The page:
The physics of salad dressing

Ever made your own salad dressing? For a vinaigrette, ever wondered why the result is opaque even though most of the ingredients are clear? Vinegar is typically clear, as is oil – a trick of optics makes the results opaque, which is easily demonstrated at home (In case you want to check this one out for yourself).

Put oil and water (as a stand in for the vinegar) together in a jar (see picture). Oil floats on water with an easily seen interface. The background of my blue cutting board shows through for both layers. Vigorous shaking of the jar creates a emulsion of the two liquids. An emulsion is not the same as mixing, since the oil and water don’t actually mix. Instead, both liquids form tiny bubbles that co-exist beside each other – over time they would separate back out into two layers. Once the emulsion forms it become opaque (see picture number 2).

An opaque liquid like mud (tiny dirt particles suspended in water) operates differently – mud’s opaque because it absorbs much of the light incident upon it. Our oil and water looks opaque because of back reflection. Each tiny drop of oil and water remains clear. Now gizillions of surfaces form, separating the oil and water and each interface reflects light. Since the drops are round, the light isn’t reflected perfectly back where it came from like a mirror, instead it scatters in all directions. This scattering creates a matte look to the emulsion – like the look of white paper.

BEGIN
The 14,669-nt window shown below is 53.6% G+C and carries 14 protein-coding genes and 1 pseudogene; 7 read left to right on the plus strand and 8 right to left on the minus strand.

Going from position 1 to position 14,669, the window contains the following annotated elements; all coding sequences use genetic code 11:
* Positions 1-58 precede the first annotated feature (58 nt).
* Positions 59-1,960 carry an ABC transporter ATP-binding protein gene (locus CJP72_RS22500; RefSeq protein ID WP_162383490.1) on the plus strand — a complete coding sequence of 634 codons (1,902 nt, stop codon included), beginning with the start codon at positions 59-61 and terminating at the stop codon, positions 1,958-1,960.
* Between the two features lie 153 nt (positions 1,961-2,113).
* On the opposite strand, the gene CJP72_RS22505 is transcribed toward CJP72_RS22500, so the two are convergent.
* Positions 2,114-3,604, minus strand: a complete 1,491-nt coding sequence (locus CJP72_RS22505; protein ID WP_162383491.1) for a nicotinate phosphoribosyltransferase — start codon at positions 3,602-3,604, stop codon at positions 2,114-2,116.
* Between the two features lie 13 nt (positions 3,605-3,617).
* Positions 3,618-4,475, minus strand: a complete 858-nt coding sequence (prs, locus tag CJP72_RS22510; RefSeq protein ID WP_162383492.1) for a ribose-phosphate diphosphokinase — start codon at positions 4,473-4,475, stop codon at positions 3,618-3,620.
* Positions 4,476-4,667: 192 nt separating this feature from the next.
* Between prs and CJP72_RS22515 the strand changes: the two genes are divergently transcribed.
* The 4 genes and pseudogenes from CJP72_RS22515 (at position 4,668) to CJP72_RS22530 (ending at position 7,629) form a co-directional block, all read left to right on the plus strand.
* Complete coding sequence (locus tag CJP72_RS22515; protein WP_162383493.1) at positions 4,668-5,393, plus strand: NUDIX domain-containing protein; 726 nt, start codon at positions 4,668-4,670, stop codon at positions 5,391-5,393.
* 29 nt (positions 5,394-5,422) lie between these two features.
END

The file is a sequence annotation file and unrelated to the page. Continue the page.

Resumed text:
As a tangent, under high magnification, white paper consists of random criss-crossing fibers that also scatters the light incident upon it. So a vinaigrette and white paper have something in common.

If you sit your vinaigrette on the counter for a few moments, the two layers will reform quite quickly. To keep an emulsion emulsified for a longer period of time, an emulsifier can be added. Mustard or honey are often added to vinaigrettes for this reason and their tastiness. Egg yokes can also be used and they typically act as an emulsifier for mayonnaise.